CS 332: Algorithms

Time: 2:00-3:15 PM, Tuesdays and Thursdays
Place: EE 316
Instructor: David Luebke (Olsson #219)
Office hours: Mondays 2-3 PM, Wednesdays 3:30-4:30 PM
Assistants: Emily Evans, eje2a@cs.virginia.edu
Weilin Zhong, wz5r@cs.virginia.edu
Office hours: Tuesdays 3:30-6:30 PM, Thursdays 3:30-5:30 PM (CS Library)
Format: Two lectures per week, with several homework assignments and two or three tests.
Prerequisites: Grades of C- or better in 216 and 302. These prerequisites will be strictly enforced.
Description: This course will provide a rigorous introduction to the design and analysis of algorithms. We will discuss classic problems (e.g., sorting, traveling salesman problem), classic algorithm design strategies (e.g., divide-and-conquer, greedy approaches), and classic algorithms and data structures (e.g., hash tables, Dijkstra's algorithm). We will also analyze algorithm complexity throughout, and touch on issues of tractibility such as "NP-Completeness".
Introduction to Algorithms by Cormen, Leiserson, and Rivest, McGraw-Hill (1990).
Handouts: None as of yet.
Lectures: A tentative schedule of lecture topics is given below. Since this is the first time I have taught this course, I do not have a good feel for how long various topics will take. You should expect the actual lecture dates to shift. If we get ahead of schedule, we will add some "culture" topics from fields such as computational geometry and computer graphics.

Note that though the schedule below only has two tests, I may add a third to space out the material more.
Number Date Topic Text
1 8/31 Introduction, administration
2 9/5 Asymptotic notation 2.1
3 9/7 Merge sort, Recurrences, the Master Theorem 4.1, 4.3
4 9/12 Sorting: insertion sort, mergesort, heapsort 1, 7
5 9/14 Sorting: priority queues, quicksort 8.1-8.2
6 9/19 Sorting: quicksort continued 8.3-8.4
7 9/21 Sorting: linear-time sorting algorithms 9
8 9/26 Medians and selection 10
9 9/28 Structures: binary search trees 13.1-13.3
10 10/3 Structures: red-black trees 14
11 10/5 Structures: Skip Lists (sadly, lecture 11 has been lost) --
12 10/10 Structures: Hash tables
(PowerPoint Source)
13 10/12 Augmenting data structures: Dynamic Order Statistics
(PowerPoint Source)
14 10/17 Augmenting data structures: Interval Trees
(Powerpoint Source)
15 10/19 Review for midterm
(Powerpoint Source)
-- 10/24 READING DAY --
16 10/31 Go over midterm, graph representations [PPT] 23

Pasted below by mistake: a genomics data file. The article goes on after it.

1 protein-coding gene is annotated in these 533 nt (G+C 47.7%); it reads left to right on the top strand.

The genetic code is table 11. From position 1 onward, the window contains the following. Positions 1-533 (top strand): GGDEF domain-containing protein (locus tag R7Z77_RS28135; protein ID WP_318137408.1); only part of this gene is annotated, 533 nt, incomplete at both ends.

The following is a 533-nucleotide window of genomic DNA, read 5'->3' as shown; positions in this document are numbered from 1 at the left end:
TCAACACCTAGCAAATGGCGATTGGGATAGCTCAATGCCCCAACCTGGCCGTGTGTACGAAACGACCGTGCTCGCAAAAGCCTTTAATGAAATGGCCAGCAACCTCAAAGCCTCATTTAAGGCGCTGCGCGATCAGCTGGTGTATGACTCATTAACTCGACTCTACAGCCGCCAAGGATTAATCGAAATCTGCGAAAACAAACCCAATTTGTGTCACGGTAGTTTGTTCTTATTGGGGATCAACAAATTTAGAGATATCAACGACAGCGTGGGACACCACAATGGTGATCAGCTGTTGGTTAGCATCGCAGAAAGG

17 11/2 Graph algorithms: the basics [PPT] 24.1-24.2
18 11/7 Topological sort, minimum spanning tree [PPT] 25.1-25.2
19 11/9 Minimum spanning tree, shortest paths [PPT] 26.1-26.3
20 11/14 Disjoint-set structures, Kruskal's Algorithm [PPT] 22
21 11/16 Amortized Analysis [PPT] 20, 21.1-21.3
22 11/21 Dynamic programming [PPT] 16.1-16.2
23 11/28 Greedy algorithms [PPT] 16.3-16.4
24 11/30 NP-Completeness [PPT] 36.1-36.3
25 12/5 NP-Completeness continued: reductions [PPT] 36.4-36.5
26 12/7 Review for final [PPT]

Grading: The final grade will be calculated as a weighted average:
  • Assignments: 40%
  • Midterm: 20%
  • Final: 35%
  • Participation: 5%
Assignments will be graded on a 10-point scale. Participation means coming to class, asking questions, taking part in discussions, not falling asleep, and so on.

I also reserve the right to institute quizzes (announced or unannounced).

Late Assignments: Assignments are always due by midnight of the due date. Assignments one day late subtract 10%; two days late loses 30%. After 2 days the assignment will be considered a zero.
Honor Code: The honor code applies to all work turned in for this course. Regarding homework: assignments are designed to facilitate your learning of the concepts; it is important that you understand the solutions to all problems, and the best way to gain an understanding is to work them out and write them up by yourself. However, there are occasions when outside help can be beneficial. Hence the policy: you are free to talk to others about problems at your discretion (though we strongly suggest you do this only when completely stuck), but you may not leave a meeting with any type of record of or notes pertaining to the discussion. (If you can recall the solution from memory, you probably understand it.) The actual write-up must be done entirely by yourself.